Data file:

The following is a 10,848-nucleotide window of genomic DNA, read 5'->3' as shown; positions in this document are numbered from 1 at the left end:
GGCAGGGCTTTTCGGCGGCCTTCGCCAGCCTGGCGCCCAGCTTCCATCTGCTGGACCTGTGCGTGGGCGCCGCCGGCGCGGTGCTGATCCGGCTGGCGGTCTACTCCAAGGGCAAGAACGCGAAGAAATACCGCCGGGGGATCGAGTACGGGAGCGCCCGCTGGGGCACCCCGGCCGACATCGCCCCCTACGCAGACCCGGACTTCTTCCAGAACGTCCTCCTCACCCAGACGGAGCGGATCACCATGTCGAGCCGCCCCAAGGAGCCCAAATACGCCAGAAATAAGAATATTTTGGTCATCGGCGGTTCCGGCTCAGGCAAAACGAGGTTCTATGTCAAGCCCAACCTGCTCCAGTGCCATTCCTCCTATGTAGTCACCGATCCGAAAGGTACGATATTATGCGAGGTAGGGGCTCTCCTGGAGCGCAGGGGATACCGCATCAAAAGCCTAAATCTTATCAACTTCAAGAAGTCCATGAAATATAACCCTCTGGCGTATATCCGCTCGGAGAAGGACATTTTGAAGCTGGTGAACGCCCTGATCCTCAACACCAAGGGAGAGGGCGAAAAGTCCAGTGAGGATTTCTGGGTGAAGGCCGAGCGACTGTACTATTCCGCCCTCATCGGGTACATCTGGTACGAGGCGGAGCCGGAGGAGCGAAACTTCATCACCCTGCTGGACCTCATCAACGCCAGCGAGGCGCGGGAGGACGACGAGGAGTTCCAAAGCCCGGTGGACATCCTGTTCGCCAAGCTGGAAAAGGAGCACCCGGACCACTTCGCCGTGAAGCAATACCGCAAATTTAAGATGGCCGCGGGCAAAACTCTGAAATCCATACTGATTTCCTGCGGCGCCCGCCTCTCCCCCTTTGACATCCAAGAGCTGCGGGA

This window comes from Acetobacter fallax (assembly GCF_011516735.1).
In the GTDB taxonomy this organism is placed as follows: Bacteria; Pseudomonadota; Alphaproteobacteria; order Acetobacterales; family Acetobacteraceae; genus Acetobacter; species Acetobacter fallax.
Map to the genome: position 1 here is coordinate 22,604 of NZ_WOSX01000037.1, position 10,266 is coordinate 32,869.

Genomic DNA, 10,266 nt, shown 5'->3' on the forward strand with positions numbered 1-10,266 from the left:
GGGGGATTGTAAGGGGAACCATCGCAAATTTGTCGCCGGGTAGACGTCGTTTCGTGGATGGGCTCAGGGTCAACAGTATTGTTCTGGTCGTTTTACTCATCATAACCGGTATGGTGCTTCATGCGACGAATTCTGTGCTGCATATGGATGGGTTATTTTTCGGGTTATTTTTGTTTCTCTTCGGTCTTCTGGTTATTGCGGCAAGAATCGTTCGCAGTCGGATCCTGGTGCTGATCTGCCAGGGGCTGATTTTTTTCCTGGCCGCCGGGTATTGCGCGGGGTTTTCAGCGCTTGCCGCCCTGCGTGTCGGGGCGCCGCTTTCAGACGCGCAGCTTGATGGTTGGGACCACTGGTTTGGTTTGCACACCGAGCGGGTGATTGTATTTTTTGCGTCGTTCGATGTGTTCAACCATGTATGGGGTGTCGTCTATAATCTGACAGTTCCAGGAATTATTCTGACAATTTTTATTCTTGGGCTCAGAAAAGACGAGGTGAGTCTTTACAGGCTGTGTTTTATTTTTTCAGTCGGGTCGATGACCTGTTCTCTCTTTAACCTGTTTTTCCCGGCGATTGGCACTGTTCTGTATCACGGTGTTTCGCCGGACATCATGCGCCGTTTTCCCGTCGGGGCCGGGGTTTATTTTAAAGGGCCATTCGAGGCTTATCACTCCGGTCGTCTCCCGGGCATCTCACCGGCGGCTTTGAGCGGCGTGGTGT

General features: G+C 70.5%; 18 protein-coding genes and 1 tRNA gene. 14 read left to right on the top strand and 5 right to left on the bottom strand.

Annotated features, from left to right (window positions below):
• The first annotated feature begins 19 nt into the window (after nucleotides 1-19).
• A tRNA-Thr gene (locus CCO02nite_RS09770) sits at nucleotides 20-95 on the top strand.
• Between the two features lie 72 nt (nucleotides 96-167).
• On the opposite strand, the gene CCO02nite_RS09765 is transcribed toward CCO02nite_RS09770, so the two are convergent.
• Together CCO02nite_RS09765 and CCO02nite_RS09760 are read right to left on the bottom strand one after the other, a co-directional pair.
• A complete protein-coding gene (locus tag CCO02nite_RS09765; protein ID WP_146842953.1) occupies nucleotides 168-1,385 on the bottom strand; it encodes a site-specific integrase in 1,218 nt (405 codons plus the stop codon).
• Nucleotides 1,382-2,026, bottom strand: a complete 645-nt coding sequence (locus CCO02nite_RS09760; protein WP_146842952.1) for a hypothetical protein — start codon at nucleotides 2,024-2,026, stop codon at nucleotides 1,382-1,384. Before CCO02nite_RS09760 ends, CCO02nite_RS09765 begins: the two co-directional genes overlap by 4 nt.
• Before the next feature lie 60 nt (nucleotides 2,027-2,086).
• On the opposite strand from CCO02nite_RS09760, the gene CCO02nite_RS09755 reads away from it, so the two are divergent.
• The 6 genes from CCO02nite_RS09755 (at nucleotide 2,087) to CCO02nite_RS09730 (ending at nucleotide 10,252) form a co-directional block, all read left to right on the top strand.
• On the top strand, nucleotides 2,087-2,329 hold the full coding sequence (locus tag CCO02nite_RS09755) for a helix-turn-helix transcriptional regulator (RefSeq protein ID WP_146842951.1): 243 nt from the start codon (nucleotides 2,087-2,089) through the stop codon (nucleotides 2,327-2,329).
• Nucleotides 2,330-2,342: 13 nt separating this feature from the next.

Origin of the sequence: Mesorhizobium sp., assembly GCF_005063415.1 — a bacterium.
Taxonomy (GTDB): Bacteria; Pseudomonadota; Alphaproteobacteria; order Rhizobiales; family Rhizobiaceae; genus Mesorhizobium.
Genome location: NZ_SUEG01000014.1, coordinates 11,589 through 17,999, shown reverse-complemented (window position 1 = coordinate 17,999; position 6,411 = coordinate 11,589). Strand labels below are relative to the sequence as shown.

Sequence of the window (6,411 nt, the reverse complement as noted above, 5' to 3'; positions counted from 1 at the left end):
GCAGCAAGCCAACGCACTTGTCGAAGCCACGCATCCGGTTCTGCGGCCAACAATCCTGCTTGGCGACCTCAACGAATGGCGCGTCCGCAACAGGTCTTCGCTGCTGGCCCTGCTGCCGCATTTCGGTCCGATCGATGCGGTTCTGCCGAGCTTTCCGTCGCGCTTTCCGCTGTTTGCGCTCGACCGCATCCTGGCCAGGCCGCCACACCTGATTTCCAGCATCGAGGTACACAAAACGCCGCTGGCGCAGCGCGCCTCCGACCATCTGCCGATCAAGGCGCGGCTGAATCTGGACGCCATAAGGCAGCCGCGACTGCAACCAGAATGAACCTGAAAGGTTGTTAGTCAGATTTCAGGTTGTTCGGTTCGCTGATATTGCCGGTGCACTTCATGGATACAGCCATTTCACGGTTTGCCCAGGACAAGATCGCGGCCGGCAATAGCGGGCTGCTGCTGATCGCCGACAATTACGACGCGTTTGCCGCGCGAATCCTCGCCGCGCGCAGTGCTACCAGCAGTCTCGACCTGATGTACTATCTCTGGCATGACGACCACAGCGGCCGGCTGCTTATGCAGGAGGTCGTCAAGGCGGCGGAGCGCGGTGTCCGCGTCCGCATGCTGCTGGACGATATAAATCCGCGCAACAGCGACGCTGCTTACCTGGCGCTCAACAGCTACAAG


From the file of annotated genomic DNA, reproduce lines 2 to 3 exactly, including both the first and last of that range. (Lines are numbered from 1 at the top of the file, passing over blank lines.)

GGCAGGGCTTTTCGGCGGCCTTCGCCAGCCTGGCGCCCAGCTTCCATCTGCTGGACCTGTGCGTGGGCGCCGCCGGCGCGGTGCTGATCCGGCTGGCGGTCTACTCCAAGGGCAAGAACGCGAAGAAATACCGCCGGGGGATCGAGTACGGGAGCGCCCGCTGGGGCACCCCGGCCGACATCGCCCCCTACGCAGACCCGGACTTCTTCCAGAACGTCCTCCTCACCCAGACGGAGCGGATCACCATGTCGAGCCGCCCCAAGGAGCCCAAATACGCCAGAAATAAGAATATTTTGGTCATCGGCGGTTCCGGCTCAGGCAAAACGAGGTTCTATGTCAAGCCCAACCTGCTCCAGTGCCATTCCTCCTATGTAGTCACCGATCCGAAAGGTACGATATTATGCGAGGTAGGGGCTCTCCTGGAGCGCAGGGGATACCGCATCAAAAGCCTAAATCTTATCAACTTCAAGAAGTCCATGAAATATAACCCTCTGGCGTATATCCGCTCGGAGAAGGACATTTTGAAGCTGGTGAACGCCCTGATCCTCAACACCAAGGGAGAGGGCGAAAAGTCCAGTGAGGATTTCTGGGTGAAGGCCGAGCGACTGTACTATTCCGCCCTCATCGGGTACATCTGGTACGAGGCGGAGCCGGAGGAGCGAAACTTCATCACCCTGCTGGACCTCATCAACGCCAGCGAGGCGCGGGAGGACGACGAGGAGTTCCAAAGCCCGGTGGACATCCTGTTCGCCAAGCTGGAAAAGGAGCACCCGGACCACTTCGCCGTGAAGCAATACCGCAAATTTAAGATGGCCGCGGGCAAAACTCTGAAATCCATACTGATTTCCTGCGGCGCCCGCCTCTCCCCCTTTGACATCCAAGAGCTGCGGGA

This window comes from Acetobacter fallax (assembly GCF_011516735.1).